‘A Proven Winner’

By Ian R. Rapoport
Updated: March 28, 2009

Anthony Grant

Anthony Grant

TUSCALOOSA — For several years, Anthony Grant searched for a program he hoped he could lead to a national title.

For several months, Alabama searched for a coach capable of bringing Crimson Tide basketball close to the level of its storied football program.

On Friday, the two entities found each other.

UA Athletics Director Mal Moore and Grant, the former Virginia Commonwealth coach, reached “an agreement in principle” for Grant to be the program’s next basketball coach, Grant told The Birmingham News via text message. UA later confirmed the hire.

The search to replace former coach Mark Gottfried, who resigned under pressure on Jan. 26, ended 60 days later with Moore securing one of the most coveted up-and-coming coaches in the nation.

Grant will make just under $2 million per season, a source close to the situation said. Grant made $850,000 this season at VCU, and he has a $240,000 buyout.

Grant, formerly the subject of speculation for most major conference jobs, will be announced Sunday as the Crimson Tide’s 19th basketball coach in a news conference at 6 p.m.

The event will be streamed live via TideTV on www.rolltide.com.

The development ended a whirlwind Friday that saw the ousting of Kentucky coach Billy Gillispie, a public denial of interest from Florida’s Billy Donovan in the UK job, and the Tide’s hiring of Grant.

When Gottfried exited amid fan malaise for a program that was once a perennial participant in the NCAA Tournament, Moore said he wanted to find a “proven winner” who could bring lead Alabama to regularly compete for the SEC title. With Grant, he believes he did.

“As our search progressed over the last few weeks it became readily apparent that Coach Grant is an excellent fit to lead our program,” Moore said in a statement. “His record at Virginia Commonwealth is outstanding, and his coaching background is filled with championship success at the collegiate level.”

Moore conducted the search with Executive Athletics Director Dave Hart, and former UA coach C.M. Newton providing guidance. A list of candidates that once included Missouri’s Mike Anderson, Minnesota’s Tubby Smith, Clemson’s Oliver Purnell and others was whittled to one.

Grant was officially contacted on Sunday, became the school’s top choice the next day, and visited Tuscaloosa for a tour and interview on Wednesday.

There, Alabama put on a show in wooing Grant. He interviewed with President Robert Witt and met football coach Nick Saban, the latter of whom aims to create a partnership with the new basketball coach.

UA officials believed Grant left impressed not only with the school, but also in Alabama’s commitment to the success of the program.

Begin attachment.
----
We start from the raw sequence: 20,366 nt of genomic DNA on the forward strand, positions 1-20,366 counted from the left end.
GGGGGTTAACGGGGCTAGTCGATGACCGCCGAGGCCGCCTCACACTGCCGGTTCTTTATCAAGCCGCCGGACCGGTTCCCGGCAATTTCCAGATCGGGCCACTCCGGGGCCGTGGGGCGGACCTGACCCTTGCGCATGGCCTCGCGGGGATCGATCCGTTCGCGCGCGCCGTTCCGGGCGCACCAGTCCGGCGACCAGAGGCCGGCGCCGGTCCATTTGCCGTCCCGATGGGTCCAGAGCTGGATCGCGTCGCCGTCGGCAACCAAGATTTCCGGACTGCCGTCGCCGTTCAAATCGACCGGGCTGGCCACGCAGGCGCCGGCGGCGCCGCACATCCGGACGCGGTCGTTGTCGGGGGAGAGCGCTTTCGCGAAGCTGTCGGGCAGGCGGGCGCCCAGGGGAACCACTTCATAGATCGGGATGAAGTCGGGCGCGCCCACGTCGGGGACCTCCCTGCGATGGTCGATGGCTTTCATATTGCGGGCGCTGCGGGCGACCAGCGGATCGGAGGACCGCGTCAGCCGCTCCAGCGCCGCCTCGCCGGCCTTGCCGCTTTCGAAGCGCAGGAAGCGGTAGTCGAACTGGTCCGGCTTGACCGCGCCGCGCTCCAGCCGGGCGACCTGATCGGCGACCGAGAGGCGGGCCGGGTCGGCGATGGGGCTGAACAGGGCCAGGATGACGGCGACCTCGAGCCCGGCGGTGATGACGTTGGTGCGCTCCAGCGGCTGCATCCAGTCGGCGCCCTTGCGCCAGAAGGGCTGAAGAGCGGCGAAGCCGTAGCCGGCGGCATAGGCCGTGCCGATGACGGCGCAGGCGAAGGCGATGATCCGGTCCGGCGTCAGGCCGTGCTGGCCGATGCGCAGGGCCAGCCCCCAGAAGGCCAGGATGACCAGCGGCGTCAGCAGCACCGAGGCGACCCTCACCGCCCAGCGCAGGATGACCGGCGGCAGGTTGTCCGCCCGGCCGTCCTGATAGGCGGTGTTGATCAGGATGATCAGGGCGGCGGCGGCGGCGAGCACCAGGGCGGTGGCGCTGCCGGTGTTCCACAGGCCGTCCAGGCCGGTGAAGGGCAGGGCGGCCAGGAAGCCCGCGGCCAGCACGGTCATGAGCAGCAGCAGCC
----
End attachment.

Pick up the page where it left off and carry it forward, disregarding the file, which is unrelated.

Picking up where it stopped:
“We have been given the opportunity to create a very special situation for men’s basketball at the University of Alabama, and we look forward to getting started,” Grant said. “There’s a commitment throughout the athletic department to make sure that we have the resources necessary to compete for championships.”

Per a clause in Grant’s VCU contract, Alabama and VCU will play a home-and-home series beginning next season.

Grant led the Rams to three Colonial Athletic Association regular-season titles, two CAA tournament titles and two NCAA Tournament appearances. He earned nationwide acclaim by upsetting Duke in the 2007 tournament, a season that ended with a 28-7 record and Grant taking home CAA Coach of the Year honors.

In all, he was 76-25 (.752), with a 45-9 (.833) conference mark.

The 42-year-old Miami native who played at Dayton, owns a national title ring from his 10 seasons as an assistant under Donovan. He also helped recruit many of the players who won the Gators’ second ring in 2007.

“Coach Grant’s vision, drive and integrity throughout this process made it clear to us that he is the right person to lead our men’s basketball program,” Witt said in a statement.

Grant is Alabama’s first black head coach in football or men’s basketball, the two major revenue producers. Auburn, Florida, South Carolina and Vanderbilt are now the only SEC schools to have never had a black head coach in either football or men’s basketball.

Grant’s hiring happened during a drama-filled Friday. First, Gillispie was forced to resign, launching speculation that the Wildcats would hire Donovan. That would, seemingly, open the door for the Gators to lure Grant after nearly hiring him two years ago. But then Donovan distanced himself from the UK job by proclaiming that he is “committed to the University of Florida.”

While Alabama officials never believed they were in danger of losing Grant to Florida, they suddenly had no worries at all.

Friday was spent discussing the parameters of UA’s commitment to basketball, including improvements to the already existing practice facility.

By 5 p.m., Grant emerged from seclusion to inform his VCU team of the news that he was leaving for Alabama. By 6:42 p.m., Grant sent his text as confirmation. By 8:56 p.m., Alabama made it official.